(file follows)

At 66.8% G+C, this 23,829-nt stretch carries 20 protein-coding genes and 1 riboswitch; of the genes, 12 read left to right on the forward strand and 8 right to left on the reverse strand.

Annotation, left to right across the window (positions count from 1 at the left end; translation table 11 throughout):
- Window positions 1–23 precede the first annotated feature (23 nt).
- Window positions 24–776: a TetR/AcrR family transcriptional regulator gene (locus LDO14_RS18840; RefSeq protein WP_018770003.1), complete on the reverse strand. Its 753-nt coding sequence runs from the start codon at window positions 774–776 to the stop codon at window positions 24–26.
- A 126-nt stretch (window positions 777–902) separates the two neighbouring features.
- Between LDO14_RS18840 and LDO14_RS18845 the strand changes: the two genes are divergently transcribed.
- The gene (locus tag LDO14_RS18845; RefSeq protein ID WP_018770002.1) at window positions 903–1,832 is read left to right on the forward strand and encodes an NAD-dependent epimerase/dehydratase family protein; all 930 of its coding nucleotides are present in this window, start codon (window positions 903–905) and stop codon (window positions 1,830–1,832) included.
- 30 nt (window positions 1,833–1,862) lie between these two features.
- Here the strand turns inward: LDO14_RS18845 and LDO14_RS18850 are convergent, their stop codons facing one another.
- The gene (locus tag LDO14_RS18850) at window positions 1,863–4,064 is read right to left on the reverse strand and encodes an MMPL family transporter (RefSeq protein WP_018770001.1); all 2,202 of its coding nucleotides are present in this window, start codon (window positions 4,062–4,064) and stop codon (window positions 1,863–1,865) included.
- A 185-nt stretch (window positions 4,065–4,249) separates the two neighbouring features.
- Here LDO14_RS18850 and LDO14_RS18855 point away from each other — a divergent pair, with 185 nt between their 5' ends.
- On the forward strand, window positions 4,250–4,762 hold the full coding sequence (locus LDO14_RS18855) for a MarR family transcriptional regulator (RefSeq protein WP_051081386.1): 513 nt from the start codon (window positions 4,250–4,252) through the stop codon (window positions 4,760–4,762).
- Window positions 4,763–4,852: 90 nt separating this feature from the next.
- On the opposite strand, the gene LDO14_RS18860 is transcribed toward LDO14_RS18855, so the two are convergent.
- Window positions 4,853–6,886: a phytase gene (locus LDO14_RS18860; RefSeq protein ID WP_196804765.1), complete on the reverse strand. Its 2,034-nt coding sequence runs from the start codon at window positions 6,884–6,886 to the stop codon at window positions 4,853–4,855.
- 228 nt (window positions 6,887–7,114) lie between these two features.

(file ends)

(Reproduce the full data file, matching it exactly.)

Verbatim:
At 66.8% G+C, this 23,829-nt stretch carries 20 protein-coding genes and 1 riboswitch; of the genes, 12 read left to right on the forward strand and 8 right to left on the reverse strand.

Annotation, left to right across the window (positions count from 1 at the left end; translation table 11 throughout):
- Window positions 1–23 precede the first annotated feature (23 nt).
- Window positions 24–776: a TetR/AcrR family transcriptional regulator gene (locus LDO14_RS18840; RefSeq protein WP_018770003.1), complete on the reverse strand. Its 753-nt coding sequence runs from the start codon at window positions 774–776 to the stop codon at window positions 24–26.
- A 126-nt stretch (window positions 777–902) separates the two neighbouring features.
- Between LDO14_RS18840 and LDO14_RS18845 the strand changes: the two genes are divergently transcribed.
- The gene (locus tag LDO14_RS18845; RefSeq protein ID WP_018770002.1) at window positions 903–1,832 is read left to right on the forward strand and encodes an NAD-dependent epimerase/dehydratase family protein; all 930 of its coding nucleotides are present in this window, start codon (window positions 903–905) and stop codon (window positions 1,830–1,832) included.
- 30 nt (window positions 1,833–1,862) lie between these two features.
- Here the strand turns inward: LDO14_RS18845 and LDO14_RS18850 are convergent, their stop codons facing one another.
- The gene (locus tag LDO14_RS18850) at window positions 1,863–4,064 is read right to left on the reverse strand and encodes an MMPL family transporter (RefSeq protein WP_018770001.1); all 2,202 of its coding nucleotides are present in this window, start codon (window positions 4,062–4,064) and stop codon (window positions 1,863–1,865) included.
- A 185-nt stretch (window positions 4,065–4,249) separates the two neighbouring features.
- Here LDO14_RS18850 and LDO14_RS18855 point away from each other — a divergent pair, with 185 nt between their 5' ends.
- On the forward strand, window positions 4,250–4,762 hold the full coding sequence (locus LDO14_RS18855) for a MarR family transcriptional regulator (RefSeq protein WP_051081386.1): 513 nt from the start codon (window positions 4,250–4,252) through the stop codon (window positions 4,760–4,762).
- Window positions 4,763–4,852: 90 nt separating this feature from the next.
- On the opposite strand, the gene LDO14_RS18860 is transcribed toward LDO14_RS18855, so the two are convergent.
- Window positions 4,853–6,886: a phytase gene (locus LDO14_RS18860; RefSeq protein ID WP_196804765.1), complete on the reverse strand. Its 2,034-nt coding sequence runs from the start codon at window positions 6,884–6,886 to the stop codon at window positions 4,853–4,855.
- 228 nt (window positions 6,887–7,114) lie between these two features.